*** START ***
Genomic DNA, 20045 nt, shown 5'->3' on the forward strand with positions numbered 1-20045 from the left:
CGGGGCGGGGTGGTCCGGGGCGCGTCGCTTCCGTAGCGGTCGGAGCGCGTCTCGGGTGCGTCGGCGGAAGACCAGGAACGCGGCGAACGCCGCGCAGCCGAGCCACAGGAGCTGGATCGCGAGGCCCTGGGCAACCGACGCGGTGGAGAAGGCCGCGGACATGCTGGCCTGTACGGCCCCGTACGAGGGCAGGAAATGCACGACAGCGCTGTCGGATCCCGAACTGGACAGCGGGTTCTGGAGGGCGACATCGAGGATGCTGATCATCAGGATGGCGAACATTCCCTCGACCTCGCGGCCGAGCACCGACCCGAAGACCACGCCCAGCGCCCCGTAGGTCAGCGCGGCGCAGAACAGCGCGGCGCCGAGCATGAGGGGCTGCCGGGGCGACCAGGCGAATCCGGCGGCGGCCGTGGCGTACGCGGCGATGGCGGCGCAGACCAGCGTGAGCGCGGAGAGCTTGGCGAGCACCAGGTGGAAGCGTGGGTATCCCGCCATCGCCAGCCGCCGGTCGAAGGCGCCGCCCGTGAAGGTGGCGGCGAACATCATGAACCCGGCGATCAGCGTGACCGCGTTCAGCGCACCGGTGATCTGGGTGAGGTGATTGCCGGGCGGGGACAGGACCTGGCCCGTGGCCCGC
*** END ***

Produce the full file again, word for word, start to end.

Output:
Genomic DNA, 20045 nt, shown 5'->3' on the forward strand with positions numbered 1-20045 from the left:
CGGGGCGGGGTGGTCCGGGGCGCGTCGCTTCCGTAGCGGTCGGAGCGCGTCTCGGGTGCGTCGGCGGAAGACCAGGAACGCGGCGAACGCCGCGCAGCCGAGCCACAGGAGCTGGATCGCGAGGCCCTGGGCAACCGACGCGGTGGAGAAGGCCGCGGACATGCTGGCCTGTACGGCCCCGTACGAGGGCAGGAAATGCACGACAGCGCTGTCGGATCCCGAACTGGACAGCGGGTTCTGGAGGGCGACATCGAGGATGCTGATCATCAGGATGGCGAACATTCCCTCGACCTCGCGGCCGAGCACCGACCCGAAGACCACGCCCAGCGCCCCGTAGGTCAGCGCGGCGCAGAACAGCGCGGCGCCGAGCATGAGGGGCTGCCGGGGCGACCAGGCGAATCCGGCGGCGGCCGTGGCGTACGCGGCGATGGCGGCGCAGACCAGCGTGAGCGCGGAGAGCTTGGCGAGCACCAGGTGGAAGCGTGGGTATCCCGCCATCGCCAGCCGCCGGTCGAAGGCGCCGCCCGTGAAGGTGGCGGCGAACATCATGAACCCGGCGATCAGCGTGACCGCGTTCAGCGCACCGGTGATCTGGGTGAGGTGATTGCCGGGCGGGGACAGGACCTGGCCCGTGGCCCGC